Large-scale land acquisitions in rural Cambodia
The case of Samot Leu Village in Lumphat District, Ratanakiri ProvinceBerlin Geographical Papers
The mechanism of granting Economic Land Concessions (ELCs) to (inter-)national investors for agro-industrial exploitation was the starting point of a wave of large-scale land acquisitions in Cambodia since the Royal Government of Cambodia (RGC) issued a respective directive in 2005.
While ELCs are supposed to combine overall economic benefits on the one hand with poverty reduction and the compliance with environmental standards on the other hand, it turned out that there is a wide gap between the legal framework, which is supposed to govern the granting of ELCs, and its actual implementation on the ground. Eventually, the granting of ELCs led to severe human rights violations and several land conflicts, involving the local population, investor companies, political and economic elites as well as authorities. This situation is especially difficult for the Indigenous Peoples of Cambodia, who not just struggle to claim rights to their lands, but for whom land is also an essential component of livelihood.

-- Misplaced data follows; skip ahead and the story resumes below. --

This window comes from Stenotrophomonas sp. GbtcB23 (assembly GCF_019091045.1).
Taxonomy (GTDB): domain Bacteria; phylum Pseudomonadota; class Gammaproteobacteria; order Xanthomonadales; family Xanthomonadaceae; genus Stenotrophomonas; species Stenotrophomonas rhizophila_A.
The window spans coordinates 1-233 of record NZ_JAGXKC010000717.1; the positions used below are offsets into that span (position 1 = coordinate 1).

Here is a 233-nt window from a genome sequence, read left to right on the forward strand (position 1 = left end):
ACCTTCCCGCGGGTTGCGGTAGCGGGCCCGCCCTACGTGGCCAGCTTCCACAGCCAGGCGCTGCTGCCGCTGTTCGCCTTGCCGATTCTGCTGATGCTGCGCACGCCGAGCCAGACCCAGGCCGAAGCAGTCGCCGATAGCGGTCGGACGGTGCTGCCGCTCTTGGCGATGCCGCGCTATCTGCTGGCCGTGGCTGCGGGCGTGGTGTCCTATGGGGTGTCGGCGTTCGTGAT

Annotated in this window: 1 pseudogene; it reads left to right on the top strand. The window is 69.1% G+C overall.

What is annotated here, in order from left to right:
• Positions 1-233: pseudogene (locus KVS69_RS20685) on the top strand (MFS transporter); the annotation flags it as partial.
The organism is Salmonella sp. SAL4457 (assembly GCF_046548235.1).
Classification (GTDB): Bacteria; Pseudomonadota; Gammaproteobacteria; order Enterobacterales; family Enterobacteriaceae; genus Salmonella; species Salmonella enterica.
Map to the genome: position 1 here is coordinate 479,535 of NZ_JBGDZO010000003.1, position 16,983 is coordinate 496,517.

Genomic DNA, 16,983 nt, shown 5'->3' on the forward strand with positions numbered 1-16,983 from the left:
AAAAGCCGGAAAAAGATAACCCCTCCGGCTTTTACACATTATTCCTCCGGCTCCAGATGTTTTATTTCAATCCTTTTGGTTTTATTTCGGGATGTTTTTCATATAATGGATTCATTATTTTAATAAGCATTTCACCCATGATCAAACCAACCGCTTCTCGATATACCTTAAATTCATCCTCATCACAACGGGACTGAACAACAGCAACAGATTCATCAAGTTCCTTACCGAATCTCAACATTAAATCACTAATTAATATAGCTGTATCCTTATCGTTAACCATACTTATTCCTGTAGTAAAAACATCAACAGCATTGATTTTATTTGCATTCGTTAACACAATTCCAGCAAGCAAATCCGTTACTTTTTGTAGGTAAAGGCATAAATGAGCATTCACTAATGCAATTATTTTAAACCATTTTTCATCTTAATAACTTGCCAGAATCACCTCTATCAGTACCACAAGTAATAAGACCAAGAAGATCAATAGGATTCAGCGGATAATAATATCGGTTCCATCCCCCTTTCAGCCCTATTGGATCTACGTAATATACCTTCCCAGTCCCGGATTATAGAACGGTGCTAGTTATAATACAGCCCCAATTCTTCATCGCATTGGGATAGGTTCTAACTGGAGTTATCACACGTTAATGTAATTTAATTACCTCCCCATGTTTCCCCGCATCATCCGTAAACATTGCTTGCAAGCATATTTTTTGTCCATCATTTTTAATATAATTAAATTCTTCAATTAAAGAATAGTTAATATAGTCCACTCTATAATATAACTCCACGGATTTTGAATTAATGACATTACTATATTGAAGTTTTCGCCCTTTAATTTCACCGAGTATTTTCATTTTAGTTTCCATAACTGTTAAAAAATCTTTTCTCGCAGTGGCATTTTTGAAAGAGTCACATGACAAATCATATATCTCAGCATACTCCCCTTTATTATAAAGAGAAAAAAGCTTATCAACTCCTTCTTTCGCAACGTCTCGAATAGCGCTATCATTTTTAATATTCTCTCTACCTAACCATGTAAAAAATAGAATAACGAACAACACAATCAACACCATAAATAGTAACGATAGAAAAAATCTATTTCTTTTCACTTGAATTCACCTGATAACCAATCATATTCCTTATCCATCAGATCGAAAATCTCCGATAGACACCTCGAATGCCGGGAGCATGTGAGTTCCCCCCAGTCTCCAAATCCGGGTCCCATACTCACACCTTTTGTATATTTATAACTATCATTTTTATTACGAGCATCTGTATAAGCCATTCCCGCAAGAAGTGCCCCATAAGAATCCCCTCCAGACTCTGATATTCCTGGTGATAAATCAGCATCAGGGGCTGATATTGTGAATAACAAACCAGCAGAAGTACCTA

Drawing on a literature review and the results of a two-month field study, this thesis aims at shedding light at the relationship between different actors of society and land as a resource in the context of asymmetrical power constellations within the land conflict of Samot Leu Village in Seda Commune, Lumphat District, Ratanakiri Province.